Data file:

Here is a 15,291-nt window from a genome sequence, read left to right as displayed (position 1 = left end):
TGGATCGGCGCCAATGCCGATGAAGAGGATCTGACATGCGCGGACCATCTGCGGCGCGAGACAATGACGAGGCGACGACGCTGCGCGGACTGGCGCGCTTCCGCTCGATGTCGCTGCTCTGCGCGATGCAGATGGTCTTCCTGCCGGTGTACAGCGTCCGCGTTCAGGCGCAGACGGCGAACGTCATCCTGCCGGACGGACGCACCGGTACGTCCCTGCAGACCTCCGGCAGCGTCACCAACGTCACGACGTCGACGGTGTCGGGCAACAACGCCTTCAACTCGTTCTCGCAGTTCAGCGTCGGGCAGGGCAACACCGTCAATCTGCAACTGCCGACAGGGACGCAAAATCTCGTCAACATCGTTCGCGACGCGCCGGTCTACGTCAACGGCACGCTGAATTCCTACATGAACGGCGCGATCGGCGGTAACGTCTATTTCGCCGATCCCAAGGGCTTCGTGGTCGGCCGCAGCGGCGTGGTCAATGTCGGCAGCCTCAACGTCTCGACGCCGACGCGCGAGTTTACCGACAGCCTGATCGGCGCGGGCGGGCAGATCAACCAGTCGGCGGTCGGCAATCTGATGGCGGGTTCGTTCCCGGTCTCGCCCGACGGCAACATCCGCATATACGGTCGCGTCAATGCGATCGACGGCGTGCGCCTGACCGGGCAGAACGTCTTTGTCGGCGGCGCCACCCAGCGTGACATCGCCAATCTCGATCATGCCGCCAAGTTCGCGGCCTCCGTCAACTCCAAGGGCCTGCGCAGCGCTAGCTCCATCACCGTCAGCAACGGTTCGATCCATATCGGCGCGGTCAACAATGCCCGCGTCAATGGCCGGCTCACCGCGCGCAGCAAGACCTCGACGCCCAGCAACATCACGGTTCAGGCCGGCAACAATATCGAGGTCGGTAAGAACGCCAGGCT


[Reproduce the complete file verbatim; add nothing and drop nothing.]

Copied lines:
Here is a 15,291-nt window from a genome sequence, read left to right as displayed (position 1 = left end):
TGGATCGGCGCCAATGCCGATGAAGAGGATCTGACATGCGCGGACCATCTGCGGCGCGAGACAATGACGAGGCGACGACGCTGCGCGGACTGGCGCGCTTCCGCTCGATGTCGCTGCTCTGCGCGATGCAGATGGTCTTCCTGCCGGTGTACAGCGTCCGCGTTCAGGCGCAGACGGCGAACGTCATCCTGCCGGACGGACGCACCGGTACGTCCCTGCAGACCTCCGGCAGCGTCACCAACGTCACGACGTCGACGGTGTCGGGCAACAACGCCTTCAACTCGTTCTCGCAGTTCAGCGTCGGGCAGGGCAACACCGTCAATCTGCAACTGCCGACAGGGACGCAAAATCTCGTCAACATCGTTCGCGACGCGCCGGTCTACGTCAACGGCACGCTGAATTCCTACATGAACGGCGCGATCGGCGGTAACGTCTATTTCGCCGATCCCAAGGGCTTCGTGGTCGGCCGCAGCGGCGTGGTCAATGTCGGCAGCCTCAACGTCTCGACGCCGACGCGCGAGTTTACCGACAGCCTGATCGGCGCGGGCGGGCAGATCAACCAGTCGGCGGTCGGCAATCTGATGGCGGGTTCGTTCCCGGTCTCGCCCGACGGCAACATCCGCATATACGGTCGCGTCAATGCGATCGACGGCGTGCGCCTGACCGGGCAGAACGTCTTTGTCGGCGGCGCCACCCAGCGTGACATCGCCAATCTCGATCATGCCGCCAAGTTCGCGGCCTCCGTCAACTCCAAGGGCCTGCGCAGCGCTAGCTCCATCACCGTCAGCAACGGTTCGATCCATATCGGCGCGGTCAACAATGCCCGCGTCAATGGCCGGCTCACCGCGCGCAGCAAGACCTCGACGCCCAGCAACATCACGGTTCAGGCCGGCAACAATATCGAGGTCGGTAAGAACGCCAGGCT